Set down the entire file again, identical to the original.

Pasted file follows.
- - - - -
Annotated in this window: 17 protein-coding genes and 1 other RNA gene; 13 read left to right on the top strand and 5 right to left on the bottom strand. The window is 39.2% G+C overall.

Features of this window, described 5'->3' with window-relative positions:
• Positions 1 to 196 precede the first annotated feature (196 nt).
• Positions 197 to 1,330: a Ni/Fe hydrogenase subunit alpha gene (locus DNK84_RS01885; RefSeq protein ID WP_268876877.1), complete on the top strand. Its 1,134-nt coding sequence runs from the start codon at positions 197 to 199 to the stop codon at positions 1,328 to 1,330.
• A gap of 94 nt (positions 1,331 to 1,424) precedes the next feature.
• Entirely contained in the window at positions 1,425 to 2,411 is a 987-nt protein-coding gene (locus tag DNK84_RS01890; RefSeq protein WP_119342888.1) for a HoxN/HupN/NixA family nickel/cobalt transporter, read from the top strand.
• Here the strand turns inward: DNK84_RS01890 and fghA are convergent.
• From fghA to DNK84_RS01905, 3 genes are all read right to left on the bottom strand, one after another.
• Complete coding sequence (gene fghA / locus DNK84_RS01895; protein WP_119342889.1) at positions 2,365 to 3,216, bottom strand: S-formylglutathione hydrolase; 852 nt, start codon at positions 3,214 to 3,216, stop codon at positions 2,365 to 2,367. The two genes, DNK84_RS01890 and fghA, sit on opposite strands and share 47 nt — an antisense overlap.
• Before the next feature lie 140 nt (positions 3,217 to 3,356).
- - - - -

Annotated in this window: 17 protein-coding genes and 1 other RNA gene; 13 read left to right on the top strand and 5 right to left on the bottom strand. The window is 39.2% G+C overall.

Features of this window, described 5'->3' with window-relative positions:
• Positions 1 to 196 precede the first annotated feature (196 nt).
• Positions 197 to 1,330: a Ni/Fe hydrogenase subunit alpha gene (locus DNK84_RS01885; RefSeq protein ID WP_268876877.1), complete on the top strand. Its 1,134-nt coding sequence runs from the start codon at positions 197 to 199 to the stop codon at positions 1,328 to 1,330.
• A gap of 94 nt (positions 1,331 to 1,424) precedes the next feature.
• Entirely contained in the window at positions 1,425 to 2,411 is a 987-nt protein-coding gene (locus tag DNK84_RS01890; RefSeq protein WP_119342888.1) for a HoxN/HupN/NixA family nickel/cobalt transporter, read from the top strand.
• Here the strand turns inward: DNK84_RS01890 and fghA are convergent.
• From fghA to DNK84_RS01905, 3 genes are all read right to left on the bottom strand, one after another.
• Complete coding sequence (gene fghA / locus DNK84_RS01895; protein WP_119342889.1) at positions 2,365 to 3,216, bottom strand: S-formylglutathione hydrolase; 852 nt, start codon at positions 3,214 to 3,216, stop codon at positions 2,365 to 2,367. The two genes, DNK84_RS01890 and fghA, sit on opposite strands and share 47 nt — an antisense overlap.
• Before the next feature lie 140 nt (positions 3,217 to 3,356).